To shed light on the Brain Drain - Brain Gain debate, we investigate the relationship between high skilled migration (HSM) and human capital in the country of origin. However, we take the Global South to be characterized by substantial heterogeneity. We focus on the decision calculus of households to invest in education and argue that they may be too poor for members to respond to the incentive structure – a liquidity constraint – or they may recognize that the investment in human capital provides poor returns should they be unable to emigrate – a disincentive to invest. We find that although total human capital is still positively correlated with skilled emigration, the local stock of human capital is not enhanced.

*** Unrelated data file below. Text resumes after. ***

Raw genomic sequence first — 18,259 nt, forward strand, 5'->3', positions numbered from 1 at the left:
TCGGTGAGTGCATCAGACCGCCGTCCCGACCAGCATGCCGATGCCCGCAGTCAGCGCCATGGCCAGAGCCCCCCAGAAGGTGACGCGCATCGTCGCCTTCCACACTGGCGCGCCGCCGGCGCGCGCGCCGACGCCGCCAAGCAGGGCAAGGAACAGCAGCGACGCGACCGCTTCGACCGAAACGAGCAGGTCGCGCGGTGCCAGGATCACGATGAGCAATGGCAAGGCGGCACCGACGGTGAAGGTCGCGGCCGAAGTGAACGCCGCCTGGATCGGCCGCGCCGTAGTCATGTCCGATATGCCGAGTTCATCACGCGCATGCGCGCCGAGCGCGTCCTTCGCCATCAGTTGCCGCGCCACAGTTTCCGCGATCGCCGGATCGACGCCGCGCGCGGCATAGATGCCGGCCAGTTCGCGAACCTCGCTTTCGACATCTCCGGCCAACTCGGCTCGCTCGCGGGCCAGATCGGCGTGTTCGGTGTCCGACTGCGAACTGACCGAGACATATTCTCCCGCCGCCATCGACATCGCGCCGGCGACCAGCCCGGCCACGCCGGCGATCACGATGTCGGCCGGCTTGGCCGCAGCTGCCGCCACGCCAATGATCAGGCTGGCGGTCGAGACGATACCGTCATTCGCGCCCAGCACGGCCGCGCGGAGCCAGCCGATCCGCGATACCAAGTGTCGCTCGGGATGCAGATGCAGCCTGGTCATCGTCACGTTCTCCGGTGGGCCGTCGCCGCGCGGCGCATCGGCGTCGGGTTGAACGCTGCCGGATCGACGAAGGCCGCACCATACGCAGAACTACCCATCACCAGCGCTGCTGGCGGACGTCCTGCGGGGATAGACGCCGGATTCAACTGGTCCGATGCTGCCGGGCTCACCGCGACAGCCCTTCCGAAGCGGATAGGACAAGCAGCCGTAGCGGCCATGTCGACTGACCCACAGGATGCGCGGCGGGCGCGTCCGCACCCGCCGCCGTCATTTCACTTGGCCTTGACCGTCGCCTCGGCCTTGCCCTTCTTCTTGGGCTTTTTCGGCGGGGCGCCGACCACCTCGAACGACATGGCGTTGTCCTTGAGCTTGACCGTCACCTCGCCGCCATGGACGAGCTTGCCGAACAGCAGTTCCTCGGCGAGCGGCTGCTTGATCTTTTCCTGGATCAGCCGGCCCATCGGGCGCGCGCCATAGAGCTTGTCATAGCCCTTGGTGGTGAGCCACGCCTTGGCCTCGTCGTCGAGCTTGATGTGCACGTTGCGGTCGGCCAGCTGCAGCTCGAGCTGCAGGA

Graduate Student, Political Science, UC Davis
Sarah Prince's research interests include, (1) the relationship between migration and human capital development, and (2) factors that impact the economic development and level of inequality in developing countries (internal and external factors such as, democratization, foreign aid, remittances, and emigration). Sarah worked as a teaching assistant for The Politics of Global Inequality, and is currently a Graduate Student Researcher for the Temporary Migration Cluster. Her goal is to work as a professor and conduct research at a university.